“Autumn Passage” sans music (mp3, 1:12)
“Autumn Passage” with music (mp3, 1:49)

Poet Elizabeth AlexanderFor this week’s exercise, we’re interested in hearing your preference. The two audio clips above feature Elizabeth Alexander reading her poem “Autumn Passage”: the first version pairs her poetry with music and the second without. Does the added production enhance her reading of the poem or does it interfere with your experience? Why is that?

If you heard our interview with the poet in “Words That Shimmer,” you might have noticed there was a mix of poems highlighted with music, while others were left unadorned. This sparked a discussion among our staff. Some, especially the long-time Alexander fans, preferred the poetry to stand alone, while others felt the music brought the poet’s words and reading style to life and added to the experience.

Ultimately, we decided to offer you both versions of all eight poems on our website — her poems with and without music — which you can download as mp3s.

Share Your Reflection



It was definitely better with the music. The poem was more moving with music.

The words and the way the poet's voice informs each one is more than enough to convey meaning. For me, the music absorbs and detracts from that expression.

I preferred the sans music version. The background music selected was distracting because it was more than just a backgrounding "white noise" sort of music.

I think it depends on the chosen background music and the mood of the listener, but i prefer the one with no music in this sample , it goes into my system so easily and clearly.


Music enhances the auditory experience. Music has the ability to stir emotions that make things memorable. There is a connection within the brain that doesn't exist with words alone. That's why hearing a song can bring memories flooding back. That's why music is used in advertising and in movies . . . to make that connection. Music can induce reverie and introspection and can help block out other sounds that distract. It helps me dwell on the words and helps to set the mood.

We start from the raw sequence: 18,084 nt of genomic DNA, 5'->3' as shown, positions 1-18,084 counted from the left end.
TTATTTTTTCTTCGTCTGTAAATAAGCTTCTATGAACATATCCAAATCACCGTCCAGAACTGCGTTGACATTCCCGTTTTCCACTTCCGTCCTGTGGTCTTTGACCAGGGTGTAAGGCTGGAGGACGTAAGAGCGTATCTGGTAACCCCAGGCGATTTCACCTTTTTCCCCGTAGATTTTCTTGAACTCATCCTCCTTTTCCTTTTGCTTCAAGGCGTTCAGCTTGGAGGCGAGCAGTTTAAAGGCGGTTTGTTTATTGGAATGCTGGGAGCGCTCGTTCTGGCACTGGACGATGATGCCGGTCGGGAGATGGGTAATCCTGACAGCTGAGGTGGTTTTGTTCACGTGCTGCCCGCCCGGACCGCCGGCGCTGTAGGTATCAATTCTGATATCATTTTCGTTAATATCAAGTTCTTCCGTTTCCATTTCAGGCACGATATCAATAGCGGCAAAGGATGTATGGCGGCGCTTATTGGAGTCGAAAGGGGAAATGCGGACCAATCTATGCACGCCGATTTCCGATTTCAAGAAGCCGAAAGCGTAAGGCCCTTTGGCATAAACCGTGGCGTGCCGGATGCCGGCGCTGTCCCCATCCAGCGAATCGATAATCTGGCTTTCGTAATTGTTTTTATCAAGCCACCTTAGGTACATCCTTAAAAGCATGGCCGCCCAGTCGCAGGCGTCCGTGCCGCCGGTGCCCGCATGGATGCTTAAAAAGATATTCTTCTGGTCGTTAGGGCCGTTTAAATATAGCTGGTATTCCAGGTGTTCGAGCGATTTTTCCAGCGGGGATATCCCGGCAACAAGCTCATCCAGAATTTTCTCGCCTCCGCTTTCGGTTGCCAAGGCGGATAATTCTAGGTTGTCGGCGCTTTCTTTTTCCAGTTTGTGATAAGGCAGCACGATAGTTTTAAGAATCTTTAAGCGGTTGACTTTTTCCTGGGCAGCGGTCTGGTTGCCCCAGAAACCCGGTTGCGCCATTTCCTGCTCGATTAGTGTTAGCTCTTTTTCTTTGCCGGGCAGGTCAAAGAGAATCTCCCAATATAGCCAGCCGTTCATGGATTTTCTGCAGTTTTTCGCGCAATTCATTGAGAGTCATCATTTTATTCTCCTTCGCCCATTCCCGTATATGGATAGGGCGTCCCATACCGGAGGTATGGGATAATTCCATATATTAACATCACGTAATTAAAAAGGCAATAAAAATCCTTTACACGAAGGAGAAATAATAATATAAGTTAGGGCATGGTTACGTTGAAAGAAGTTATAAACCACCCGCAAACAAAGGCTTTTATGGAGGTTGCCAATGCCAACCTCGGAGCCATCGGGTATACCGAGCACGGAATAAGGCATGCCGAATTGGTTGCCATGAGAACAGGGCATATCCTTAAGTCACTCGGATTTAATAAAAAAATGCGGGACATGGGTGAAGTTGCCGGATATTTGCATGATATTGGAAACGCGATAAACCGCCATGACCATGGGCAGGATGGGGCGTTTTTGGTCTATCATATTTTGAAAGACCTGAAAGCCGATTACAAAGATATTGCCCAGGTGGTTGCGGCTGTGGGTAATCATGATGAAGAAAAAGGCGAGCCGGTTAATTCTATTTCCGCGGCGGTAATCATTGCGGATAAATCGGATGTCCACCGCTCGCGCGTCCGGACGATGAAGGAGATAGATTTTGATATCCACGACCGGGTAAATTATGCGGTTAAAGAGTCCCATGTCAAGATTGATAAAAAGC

I love poetry and music combined but it has to be exactly right. I liked the first one very much.

I vote for the version with music, which in this case was a good match for the poem.

Whoever mixes your music with the words of your program is a genius. I love listening to poetry in the raw, but ah the music. The music puts the pieces of me back together.

Poetry without music leaves me free to listen, allows me to hear without someone else choosing the mood of the poem or molding my response. The music detracts from the immediacy, the emotion and the honesty of the poet. After listening to both versions, I can never read or hear this poem again without the dirge like banality of the music chosen intruding, forever it is ruined.

I prefer the silent. To let the poem mold itself, instead of to be molded. Just my preference. I bet, though, if the music is just right, it can elevate it to a divine level.

I enjoyed both, but for different reasons. With music, there was a full, rich experience - Without the music, there was a greater opportunity to share understanding with the author. I preferred the poem first without music. My preference would have been to read the poem first and then listen to it read without music, and then, finally, to hear it with music. What a delight!

I agree with Eden that it depends on the background music mood of the listener. I prefer the poem with the music. The starting and stopping of the music at the beginning was a bit puzzling. After it began to flow, I could relax into the poem.

The combination of poetry and music has seen such diverse manifestations and aesthetic effects over the past thousands of years. In this case, I appreciated the way in which the music helped me hear structure and meaning in the poem. The repetitive opening musical phrases followed of the parallelism in the poem's opening. Where the poem paused, so did the music. I did appreciate being able to listen to just the poem first; it could have also been interesting to hear just the music, before listening to their combination

Without music. The music distract form the folw of the poem. Poems create their own music.

I prefer without the music. I found myself paying more attention to where the music took me than to where the poem took me. I wonder what it would be like to add music of my own choosing. Can I create a music poem pairing that would reflect my own reaction to a poem? Can I take a listener there with me?